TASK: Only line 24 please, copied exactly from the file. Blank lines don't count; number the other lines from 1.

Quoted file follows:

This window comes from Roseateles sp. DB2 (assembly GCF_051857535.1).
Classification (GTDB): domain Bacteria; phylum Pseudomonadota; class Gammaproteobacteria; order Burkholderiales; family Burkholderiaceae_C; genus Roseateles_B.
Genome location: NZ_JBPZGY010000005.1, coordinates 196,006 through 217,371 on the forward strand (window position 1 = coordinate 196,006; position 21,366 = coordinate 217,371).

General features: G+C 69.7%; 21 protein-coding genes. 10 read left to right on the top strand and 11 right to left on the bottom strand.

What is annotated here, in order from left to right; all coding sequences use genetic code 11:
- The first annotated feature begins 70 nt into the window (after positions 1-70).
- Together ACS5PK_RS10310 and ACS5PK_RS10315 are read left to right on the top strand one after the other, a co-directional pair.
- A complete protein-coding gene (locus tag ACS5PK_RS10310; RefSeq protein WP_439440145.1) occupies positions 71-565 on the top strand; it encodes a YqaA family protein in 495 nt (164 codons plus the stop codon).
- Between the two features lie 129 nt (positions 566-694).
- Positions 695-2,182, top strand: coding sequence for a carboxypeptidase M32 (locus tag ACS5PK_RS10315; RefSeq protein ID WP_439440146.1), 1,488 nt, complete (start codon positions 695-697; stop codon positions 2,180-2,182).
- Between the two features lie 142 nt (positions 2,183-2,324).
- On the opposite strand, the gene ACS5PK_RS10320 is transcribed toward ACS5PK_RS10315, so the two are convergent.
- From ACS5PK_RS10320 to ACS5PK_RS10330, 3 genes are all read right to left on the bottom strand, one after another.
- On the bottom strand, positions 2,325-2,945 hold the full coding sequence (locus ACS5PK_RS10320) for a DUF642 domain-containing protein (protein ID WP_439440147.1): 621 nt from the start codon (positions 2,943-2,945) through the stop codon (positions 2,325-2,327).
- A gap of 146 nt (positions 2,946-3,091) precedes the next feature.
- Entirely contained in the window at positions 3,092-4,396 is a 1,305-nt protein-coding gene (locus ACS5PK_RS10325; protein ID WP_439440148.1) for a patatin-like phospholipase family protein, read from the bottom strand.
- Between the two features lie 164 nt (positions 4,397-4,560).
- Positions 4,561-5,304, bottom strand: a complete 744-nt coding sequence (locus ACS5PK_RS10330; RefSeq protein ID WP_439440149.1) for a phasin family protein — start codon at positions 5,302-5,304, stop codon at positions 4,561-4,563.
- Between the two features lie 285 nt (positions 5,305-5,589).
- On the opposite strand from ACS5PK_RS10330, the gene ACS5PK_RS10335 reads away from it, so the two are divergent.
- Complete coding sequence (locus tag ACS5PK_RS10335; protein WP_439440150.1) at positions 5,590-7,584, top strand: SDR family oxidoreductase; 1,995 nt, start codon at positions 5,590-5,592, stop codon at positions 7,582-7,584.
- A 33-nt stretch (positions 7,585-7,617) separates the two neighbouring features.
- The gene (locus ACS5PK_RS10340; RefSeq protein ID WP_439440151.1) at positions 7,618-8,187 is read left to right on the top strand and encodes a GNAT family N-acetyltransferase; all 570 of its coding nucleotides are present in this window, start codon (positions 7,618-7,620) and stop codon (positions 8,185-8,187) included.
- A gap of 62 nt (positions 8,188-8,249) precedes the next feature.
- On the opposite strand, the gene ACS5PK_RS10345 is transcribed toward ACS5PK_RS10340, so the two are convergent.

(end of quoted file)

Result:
- A gap of 62 nt (positions 8,188-8,249) precedes the next feature.